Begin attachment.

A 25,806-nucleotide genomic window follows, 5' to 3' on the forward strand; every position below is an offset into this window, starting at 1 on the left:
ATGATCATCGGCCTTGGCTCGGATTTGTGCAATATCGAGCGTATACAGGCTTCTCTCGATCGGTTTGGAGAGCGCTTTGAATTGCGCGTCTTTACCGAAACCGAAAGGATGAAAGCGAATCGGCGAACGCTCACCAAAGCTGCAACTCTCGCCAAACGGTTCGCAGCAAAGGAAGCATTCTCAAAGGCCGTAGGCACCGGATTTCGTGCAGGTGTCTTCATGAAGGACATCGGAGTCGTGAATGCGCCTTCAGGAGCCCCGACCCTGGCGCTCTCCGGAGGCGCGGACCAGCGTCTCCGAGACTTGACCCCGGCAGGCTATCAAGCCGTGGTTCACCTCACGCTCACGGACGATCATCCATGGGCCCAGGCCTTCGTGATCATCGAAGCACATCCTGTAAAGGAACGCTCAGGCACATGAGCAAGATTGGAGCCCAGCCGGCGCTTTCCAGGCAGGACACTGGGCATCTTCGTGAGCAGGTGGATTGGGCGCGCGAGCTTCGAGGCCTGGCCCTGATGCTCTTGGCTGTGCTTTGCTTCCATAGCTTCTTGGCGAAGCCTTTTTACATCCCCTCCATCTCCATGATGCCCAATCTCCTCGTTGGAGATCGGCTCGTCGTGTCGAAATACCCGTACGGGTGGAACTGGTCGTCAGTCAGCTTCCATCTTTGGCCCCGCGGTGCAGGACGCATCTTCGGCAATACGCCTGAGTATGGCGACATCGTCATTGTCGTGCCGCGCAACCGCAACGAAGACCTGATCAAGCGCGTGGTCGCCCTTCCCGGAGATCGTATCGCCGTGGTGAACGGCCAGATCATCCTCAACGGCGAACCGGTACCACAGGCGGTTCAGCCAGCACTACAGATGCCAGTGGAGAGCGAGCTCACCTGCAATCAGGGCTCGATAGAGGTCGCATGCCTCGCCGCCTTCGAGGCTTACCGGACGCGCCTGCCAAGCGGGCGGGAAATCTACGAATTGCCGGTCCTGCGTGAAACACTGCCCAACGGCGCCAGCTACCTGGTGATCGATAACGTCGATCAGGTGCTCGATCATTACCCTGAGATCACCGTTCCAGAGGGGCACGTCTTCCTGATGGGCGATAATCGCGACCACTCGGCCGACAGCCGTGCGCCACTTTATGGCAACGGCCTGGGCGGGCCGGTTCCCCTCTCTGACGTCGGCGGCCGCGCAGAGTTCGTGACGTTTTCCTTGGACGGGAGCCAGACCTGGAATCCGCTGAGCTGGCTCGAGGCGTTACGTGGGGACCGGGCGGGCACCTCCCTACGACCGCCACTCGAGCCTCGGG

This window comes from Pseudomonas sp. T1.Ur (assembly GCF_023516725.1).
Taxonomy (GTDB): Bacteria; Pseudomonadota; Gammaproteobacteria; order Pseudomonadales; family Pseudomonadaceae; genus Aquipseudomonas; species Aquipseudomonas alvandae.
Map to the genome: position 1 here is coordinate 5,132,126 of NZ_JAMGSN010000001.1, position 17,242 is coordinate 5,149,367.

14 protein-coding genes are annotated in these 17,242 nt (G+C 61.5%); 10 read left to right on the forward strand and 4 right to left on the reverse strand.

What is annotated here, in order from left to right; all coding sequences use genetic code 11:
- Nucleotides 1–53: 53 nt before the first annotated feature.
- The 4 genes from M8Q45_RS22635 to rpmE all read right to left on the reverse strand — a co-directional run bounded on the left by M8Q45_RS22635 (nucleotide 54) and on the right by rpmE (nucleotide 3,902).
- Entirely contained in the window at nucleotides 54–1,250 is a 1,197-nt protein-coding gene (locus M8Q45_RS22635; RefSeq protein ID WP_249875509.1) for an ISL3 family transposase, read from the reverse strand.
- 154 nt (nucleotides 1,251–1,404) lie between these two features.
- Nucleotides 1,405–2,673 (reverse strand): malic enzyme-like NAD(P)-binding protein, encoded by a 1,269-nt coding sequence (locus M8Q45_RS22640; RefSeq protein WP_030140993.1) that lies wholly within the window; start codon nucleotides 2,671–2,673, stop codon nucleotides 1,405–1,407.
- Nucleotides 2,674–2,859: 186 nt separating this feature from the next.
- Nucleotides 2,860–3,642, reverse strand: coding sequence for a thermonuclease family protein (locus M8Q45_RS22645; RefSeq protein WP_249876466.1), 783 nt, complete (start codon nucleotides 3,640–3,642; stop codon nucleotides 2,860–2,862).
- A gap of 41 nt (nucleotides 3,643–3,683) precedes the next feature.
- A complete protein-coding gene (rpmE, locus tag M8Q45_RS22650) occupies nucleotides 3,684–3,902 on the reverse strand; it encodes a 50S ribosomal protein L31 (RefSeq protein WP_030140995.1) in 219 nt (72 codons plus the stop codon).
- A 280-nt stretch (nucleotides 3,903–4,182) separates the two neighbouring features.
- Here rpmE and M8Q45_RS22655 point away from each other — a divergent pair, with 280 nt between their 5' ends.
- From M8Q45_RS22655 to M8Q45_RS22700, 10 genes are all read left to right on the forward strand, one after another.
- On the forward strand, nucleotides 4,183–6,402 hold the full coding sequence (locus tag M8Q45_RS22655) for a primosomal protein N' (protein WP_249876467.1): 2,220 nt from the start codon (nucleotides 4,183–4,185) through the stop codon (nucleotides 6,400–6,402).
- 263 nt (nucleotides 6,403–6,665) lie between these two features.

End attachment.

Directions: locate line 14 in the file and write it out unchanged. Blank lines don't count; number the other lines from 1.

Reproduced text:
- Nucleotides 2,860–3,642, reverse strand: coding sequence for a thermonuclease family protein (locus M8Q45_RS22645; RefSeq protein WP_249876466.1), 783 nt, complete (start codon nucleotides 3,640–3,642; stop codon nucleotides 2,860–2,862).